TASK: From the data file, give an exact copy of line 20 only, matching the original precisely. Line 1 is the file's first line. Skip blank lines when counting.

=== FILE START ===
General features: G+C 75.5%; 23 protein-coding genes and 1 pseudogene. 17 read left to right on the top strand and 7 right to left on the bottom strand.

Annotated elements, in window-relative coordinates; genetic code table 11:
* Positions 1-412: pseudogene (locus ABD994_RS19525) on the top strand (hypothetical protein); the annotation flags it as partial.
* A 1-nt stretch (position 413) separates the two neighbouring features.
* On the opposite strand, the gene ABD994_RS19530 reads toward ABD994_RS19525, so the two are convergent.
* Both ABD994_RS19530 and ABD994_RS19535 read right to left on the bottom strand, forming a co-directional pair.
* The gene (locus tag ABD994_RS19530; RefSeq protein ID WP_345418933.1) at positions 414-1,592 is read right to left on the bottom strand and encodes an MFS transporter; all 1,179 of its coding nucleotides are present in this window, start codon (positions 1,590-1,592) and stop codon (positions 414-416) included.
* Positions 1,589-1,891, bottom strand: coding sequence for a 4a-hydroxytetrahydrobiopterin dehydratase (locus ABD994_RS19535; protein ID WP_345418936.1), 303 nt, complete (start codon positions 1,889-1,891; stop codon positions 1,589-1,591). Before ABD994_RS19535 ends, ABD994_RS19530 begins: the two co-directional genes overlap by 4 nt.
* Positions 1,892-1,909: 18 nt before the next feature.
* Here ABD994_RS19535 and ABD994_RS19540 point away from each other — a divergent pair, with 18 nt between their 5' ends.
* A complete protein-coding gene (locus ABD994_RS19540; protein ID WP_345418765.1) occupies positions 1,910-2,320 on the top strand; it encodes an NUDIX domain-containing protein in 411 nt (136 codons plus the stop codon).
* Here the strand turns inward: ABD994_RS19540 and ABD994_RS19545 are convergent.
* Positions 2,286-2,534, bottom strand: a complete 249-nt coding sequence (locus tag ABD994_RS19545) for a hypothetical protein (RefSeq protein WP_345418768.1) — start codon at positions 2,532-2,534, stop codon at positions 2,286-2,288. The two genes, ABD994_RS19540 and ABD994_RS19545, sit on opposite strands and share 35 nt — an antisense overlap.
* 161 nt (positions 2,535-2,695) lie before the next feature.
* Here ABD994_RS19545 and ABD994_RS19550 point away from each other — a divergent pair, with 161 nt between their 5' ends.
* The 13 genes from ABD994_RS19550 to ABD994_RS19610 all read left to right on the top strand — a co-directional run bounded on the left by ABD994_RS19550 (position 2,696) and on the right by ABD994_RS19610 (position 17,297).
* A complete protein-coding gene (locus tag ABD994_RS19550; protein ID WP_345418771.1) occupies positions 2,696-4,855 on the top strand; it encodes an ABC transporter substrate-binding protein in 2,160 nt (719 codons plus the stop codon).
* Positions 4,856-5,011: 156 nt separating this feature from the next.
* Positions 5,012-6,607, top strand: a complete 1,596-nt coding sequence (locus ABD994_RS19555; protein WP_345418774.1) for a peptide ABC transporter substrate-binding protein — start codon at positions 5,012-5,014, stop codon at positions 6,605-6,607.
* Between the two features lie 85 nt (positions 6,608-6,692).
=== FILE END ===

* Between the two features lie 85 nt (positions 6,608-6,692).